Take a look at the std::(o/i)fstream classes. They have everything you need. Once you have some specific code, we can help determine where you went wrong. Basically you will want to pull the numbers out of the time/dates (basically by ignoring the ./: characters) then translate them into the ints you want. there are many ways to convert strings to integers if you merely search for them (atoi and stringstream come to mind).
one way to do it is to use strtok() to separate the original string into its individual parts (tokens). Call atoi() or atol() to convert each part to integer. Next, multiply the year and month by some factor of 10 so as to shift them left and make room for the next integer. For example, if the year is 2003 then multiply it by 10000 making it 20030000 which leaves room for month and day.
I was actually thinking of a more straightforward approach. Read the whole block into a string (so the string contains, for example, "12:30"). Then remove the punctuation (so "12:30" becomes "1230") then use atoi() or atol() or stringstream() to convert it to your integers. The benefit of this method is that you will not have to shift the numbers at all, and all of your dates/times should be whitespace seperated, which lends itself nicely to fstream or stringstream >> operators. Removing characters from a string is fairly simple:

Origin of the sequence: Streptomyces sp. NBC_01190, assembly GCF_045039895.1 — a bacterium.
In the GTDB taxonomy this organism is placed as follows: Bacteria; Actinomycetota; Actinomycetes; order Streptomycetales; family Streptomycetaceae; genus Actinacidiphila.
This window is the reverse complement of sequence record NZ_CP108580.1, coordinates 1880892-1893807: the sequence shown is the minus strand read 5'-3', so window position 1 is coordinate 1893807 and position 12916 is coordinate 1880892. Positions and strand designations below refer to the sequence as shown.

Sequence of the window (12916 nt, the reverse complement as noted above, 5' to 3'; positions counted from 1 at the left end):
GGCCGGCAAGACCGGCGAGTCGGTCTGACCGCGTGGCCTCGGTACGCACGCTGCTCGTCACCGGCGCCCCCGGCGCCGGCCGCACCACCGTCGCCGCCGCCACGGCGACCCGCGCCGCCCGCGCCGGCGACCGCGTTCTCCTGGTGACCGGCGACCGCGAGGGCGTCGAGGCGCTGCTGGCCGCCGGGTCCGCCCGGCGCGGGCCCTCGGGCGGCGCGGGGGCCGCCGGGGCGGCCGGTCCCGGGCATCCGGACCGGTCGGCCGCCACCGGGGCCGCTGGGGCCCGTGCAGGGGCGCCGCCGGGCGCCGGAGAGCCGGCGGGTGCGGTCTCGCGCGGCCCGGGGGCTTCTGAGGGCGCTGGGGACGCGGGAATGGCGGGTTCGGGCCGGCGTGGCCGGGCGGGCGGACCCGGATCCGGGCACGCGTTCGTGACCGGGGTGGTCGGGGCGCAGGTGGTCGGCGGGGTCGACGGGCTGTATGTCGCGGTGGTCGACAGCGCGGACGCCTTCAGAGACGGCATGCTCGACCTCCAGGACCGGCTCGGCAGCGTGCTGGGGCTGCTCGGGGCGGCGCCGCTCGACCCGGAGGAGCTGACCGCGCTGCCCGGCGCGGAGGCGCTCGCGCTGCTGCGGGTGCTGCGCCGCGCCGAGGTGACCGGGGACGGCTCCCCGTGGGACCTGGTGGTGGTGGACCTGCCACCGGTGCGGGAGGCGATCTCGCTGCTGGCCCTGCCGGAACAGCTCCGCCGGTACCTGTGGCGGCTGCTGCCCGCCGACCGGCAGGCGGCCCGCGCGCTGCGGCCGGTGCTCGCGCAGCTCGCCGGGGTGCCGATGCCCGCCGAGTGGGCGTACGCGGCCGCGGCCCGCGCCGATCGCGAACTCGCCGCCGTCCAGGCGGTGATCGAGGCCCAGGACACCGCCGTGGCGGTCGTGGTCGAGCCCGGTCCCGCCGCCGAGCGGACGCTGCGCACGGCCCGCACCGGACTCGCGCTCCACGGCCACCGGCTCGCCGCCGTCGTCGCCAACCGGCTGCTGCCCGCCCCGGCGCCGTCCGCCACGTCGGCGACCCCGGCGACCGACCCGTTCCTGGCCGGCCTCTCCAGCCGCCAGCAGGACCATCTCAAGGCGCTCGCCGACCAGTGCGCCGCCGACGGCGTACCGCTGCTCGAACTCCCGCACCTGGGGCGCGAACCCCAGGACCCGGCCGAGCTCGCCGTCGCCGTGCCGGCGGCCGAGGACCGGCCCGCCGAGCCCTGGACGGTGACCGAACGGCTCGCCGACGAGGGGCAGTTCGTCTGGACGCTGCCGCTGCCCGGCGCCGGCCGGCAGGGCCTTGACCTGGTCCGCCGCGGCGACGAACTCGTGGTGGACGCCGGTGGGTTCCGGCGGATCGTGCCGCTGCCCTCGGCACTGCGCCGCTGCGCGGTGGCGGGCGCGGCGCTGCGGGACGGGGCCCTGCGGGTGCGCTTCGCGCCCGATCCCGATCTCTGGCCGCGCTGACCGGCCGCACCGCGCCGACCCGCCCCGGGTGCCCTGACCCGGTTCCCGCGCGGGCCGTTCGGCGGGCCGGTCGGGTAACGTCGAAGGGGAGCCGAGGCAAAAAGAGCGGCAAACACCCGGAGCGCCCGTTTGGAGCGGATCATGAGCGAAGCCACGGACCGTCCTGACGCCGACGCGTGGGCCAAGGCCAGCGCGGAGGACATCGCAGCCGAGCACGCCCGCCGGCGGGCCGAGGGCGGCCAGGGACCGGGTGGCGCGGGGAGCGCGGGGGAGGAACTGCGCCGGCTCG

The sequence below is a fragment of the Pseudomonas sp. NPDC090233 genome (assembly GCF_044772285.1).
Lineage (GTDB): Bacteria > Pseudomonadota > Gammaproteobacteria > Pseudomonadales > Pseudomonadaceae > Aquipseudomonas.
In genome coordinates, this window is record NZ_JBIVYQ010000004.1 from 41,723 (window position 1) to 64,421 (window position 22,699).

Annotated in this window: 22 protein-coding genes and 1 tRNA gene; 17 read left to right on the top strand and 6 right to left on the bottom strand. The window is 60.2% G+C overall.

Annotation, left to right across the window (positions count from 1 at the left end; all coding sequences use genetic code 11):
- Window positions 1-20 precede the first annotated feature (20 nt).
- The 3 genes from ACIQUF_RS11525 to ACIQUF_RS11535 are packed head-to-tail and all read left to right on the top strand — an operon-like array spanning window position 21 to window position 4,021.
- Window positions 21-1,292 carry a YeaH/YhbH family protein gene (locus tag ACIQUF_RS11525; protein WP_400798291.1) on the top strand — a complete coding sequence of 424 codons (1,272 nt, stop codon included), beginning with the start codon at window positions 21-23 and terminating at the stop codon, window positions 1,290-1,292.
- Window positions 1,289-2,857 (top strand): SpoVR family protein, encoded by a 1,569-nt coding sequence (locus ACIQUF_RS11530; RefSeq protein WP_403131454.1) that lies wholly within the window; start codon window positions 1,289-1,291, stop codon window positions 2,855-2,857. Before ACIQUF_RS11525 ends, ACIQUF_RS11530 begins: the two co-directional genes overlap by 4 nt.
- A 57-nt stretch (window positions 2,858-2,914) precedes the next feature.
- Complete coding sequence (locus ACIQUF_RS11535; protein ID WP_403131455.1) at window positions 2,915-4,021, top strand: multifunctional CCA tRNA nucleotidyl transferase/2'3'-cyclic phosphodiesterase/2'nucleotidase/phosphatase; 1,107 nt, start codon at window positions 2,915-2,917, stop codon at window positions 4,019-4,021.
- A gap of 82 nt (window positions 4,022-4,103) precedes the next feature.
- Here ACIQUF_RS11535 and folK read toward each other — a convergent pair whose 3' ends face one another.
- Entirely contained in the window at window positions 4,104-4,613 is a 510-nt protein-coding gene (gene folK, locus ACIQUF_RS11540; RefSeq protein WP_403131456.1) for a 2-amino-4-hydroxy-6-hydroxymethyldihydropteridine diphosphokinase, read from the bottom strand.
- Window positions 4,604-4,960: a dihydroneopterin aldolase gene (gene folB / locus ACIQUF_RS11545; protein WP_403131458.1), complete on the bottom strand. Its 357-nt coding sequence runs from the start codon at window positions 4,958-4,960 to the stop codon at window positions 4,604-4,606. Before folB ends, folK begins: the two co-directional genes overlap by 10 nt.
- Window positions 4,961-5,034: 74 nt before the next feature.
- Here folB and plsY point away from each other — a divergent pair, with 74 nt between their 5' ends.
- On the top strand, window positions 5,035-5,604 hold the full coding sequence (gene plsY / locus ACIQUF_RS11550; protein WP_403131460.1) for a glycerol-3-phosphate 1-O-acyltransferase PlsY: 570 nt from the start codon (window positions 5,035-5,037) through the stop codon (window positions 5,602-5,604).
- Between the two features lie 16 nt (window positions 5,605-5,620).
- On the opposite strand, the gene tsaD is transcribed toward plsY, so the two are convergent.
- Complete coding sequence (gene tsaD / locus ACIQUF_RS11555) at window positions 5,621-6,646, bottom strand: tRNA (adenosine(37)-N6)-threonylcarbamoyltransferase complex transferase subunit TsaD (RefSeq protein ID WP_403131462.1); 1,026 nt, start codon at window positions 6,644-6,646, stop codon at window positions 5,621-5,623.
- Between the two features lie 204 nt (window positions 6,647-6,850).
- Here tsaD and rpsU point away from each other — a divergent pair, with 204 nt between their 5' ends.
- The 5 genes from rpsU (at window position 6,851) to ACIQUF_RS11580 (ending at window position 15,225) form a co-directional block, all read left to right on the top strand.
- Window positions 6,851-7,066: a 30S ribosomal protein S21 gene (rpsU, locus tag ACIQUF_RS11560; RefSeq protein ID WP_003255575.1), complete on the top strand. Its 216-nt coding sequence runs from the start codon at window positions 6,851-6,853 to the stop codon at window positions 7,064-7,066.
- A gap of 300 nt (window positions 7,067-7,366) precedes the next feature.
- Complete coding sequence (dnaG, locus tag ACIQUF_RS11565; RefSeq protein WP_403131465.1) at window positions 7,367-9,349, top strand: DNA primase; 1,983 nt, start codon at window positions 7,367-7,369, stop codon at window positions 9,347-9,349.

//don't quote me on this, it is from memory
void removeFromString(std::string &str, char ch)//removes all occurances of ch in str
Ok guys ,thanks for responses.
I've found a way to convert a char into an integer: let's say char x=5 then int i = x-'0'
In other words we have to compute the difference between the char we want to convert into a number and 0 (zero). (Even though I might follow Labdabeta's advice, I'll need to convert chars into numbers anyway because columns №3,4,5,6 of the text file contain numbers.)
Is this a correct way?
That is the correct MANUAL way. However standard headers provide simple easy ways that are likely faster. For example atoi() converts a string like "1234" into an int like 1234 for you. Yes, you could write it yourself like so:
int atoi(char *s)
for (int i=0; s[i]; ++i)
if (s>='0'&&s<='9')//if s is a digit
The benefit of using the standard libraries is that they are fast and guaranteed to work. Both methods work fine, but as far as I know, it is generally considered best practice to use whatever standard libraries make your task easier. (although personally I prefer to rewrite the functions myself just so that I am sure that I fully understand exactly what they do)
In summary: Yes, that is the correct way (although if char x=5 then int i=(int)x; works better, but if char x='5' then int i=(int)(x-'0'); is correct).